Stephen Burgess begins his Bridge-playing career
When Stephen Burgess first played Bridge
Stephen lived and went to primary school in Kaitangata and so did his friend Gerard Shore Stephen was, as you can imagine, a scrawny kid but his mate was a lad of substance – the story goes that at eleven years old he wore size eleven shoes, at twelve years old size twelve, and so on. After primary school in Kaitangata they went off to secondary school in Balclutha and Gerard’s skills as a minder were sometimes called upon, his weapon being nothing more than a very expressive frown. The lads often played chess and cards together and with Gerard’s family, but it was one evening when they were fifteen that Stephen watched them playing Bridge for an hour. He turned up to watch again the next week, but one of the four was missing so Stephen was pressed into action for an hour.
The Balclutha Bridge Club ran its championships with the Gold division and the Bronze division playing on the same night. Gerard’s parents were off to play the next evening and suggested that the two young men accompany them. Stephen raced off home to obtain permission but his Dad said that his studies were much too important. Stephen despaired but at five past seven, his mother gave his Dad a flagon and told Stephen to run for his life. But he was too late. Gerard was there but his parents had already left, for fear of being late. Stephen and Gerard raced around to find his mate the milkman (Stephen used to make his pocket money by helping with the milk delivery rounds at 4am each day) and they climbed aboard the milk truck, raced in to Balclutha for their first night of Bridge. The Championships were ten weeks long, the flagon strategy was used many times and Stephen and Gerard won the bronze division!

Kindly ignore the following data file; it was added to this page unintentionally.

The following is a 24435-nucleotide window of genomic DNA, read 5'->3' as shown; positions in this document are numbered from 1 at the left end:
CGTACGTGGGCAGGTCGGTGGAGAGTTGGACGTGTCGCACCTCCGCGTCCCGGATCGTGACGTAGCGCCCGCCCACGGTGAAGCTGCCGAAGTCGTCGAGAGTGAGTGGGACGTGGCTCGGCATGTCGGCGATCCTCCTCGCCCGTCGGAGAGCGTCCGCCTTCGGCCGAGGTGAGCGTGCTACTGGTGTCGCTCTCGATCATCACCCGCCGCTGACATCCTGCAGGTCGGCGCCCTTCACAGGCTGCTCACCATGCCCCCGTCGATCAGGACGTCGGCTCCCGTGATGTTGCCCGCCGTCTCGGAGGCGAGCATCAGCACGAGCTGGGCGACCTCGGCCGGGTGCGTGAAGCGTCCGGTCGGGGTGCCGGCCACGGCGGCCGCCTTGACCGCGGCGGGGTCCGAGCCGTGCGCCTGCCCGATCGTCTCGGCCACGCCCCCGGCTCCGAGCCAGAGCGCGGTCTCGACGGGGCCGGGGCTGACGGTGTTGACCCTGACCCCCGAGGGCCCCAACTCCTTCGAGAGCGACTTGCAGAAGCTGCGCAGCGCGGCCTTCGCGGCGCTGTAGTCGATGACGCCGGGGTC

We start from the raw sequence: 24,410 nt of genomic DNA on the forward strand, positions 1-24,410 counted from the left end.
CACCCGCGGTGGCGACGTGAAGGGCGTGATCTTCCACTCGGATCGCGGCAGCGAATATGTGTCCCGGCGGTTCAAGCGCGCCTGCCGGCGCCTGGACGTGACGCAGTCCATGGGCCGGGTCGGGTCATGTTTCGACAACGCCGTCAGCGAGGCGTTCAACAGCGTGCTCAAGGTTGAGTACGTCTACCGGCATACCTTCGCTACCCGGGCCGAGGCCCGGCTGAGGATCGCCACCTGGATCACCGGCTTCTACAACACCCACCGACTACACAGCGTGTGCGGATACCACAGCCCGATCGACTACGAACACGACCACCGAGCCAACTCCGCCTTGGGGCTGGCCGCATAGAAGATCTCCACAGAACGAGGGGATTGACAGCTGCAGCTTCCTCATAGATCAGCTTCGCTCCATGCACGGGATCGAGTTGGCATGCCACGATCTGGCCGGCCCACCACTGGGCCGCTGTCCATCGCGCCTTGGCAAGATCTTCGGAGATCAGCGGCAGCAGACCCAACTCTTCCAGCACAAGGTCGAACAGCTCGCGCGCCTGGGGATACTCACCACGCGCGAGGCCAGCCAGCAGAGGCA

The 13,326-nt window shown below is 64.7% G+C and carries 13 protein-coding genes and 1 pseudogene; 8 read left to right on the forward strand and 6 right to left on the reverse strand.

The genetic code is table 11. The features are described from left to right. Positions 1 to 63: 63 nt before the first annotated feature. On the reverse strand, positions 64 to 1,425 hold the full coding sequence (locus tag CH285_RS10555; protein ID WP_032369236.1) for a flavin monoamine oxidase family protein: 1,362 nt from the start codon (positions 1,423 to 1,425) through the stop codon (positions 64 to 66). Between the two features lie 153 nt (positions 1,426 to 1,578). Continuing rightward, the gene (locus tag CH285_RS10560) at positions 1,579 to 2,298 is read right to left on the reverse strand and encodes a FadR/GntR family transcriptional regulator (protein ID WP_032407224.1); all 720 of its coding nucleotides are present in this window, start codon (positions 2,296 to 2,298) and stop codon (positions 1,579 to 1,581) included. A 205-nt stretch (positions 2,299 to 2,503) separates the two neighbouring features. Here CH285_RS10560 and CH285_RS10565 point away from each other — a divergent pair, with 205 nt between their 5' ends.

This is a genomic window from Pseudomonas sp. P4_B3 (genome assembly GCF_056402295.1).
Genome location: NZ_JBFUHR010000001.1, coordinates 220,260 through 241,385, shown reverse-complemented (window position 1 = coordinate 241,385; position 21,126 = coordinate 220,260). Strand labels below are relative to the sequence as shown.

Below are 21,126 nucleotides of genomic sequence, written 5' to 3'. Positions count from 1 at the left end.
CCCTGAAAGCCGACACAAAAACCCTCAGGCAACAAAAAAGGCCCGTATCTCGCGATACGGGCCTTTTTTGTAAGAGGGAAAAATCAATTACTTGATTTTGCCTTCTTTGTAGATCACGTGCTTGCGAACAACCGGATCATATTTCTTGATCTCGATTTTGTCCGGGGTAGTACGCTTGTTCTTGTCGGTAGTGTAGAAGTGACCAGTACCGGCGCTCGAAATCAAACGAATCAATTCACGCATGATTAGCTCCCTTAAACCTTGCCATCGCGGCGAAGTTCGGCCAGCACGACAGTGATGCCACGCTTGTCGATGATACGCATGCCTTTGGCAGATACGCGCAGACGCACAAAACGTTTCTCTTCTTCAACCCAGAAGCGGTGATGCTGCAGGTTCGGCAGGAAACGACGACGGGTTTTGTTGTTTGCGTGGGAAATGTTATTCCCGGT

When this story was first told to me I thought it was about how Stephen learned to play Bridge but I realised later that, of course, he always knew how to play the game – it was just a matter of finding the right context in which to use that knowledge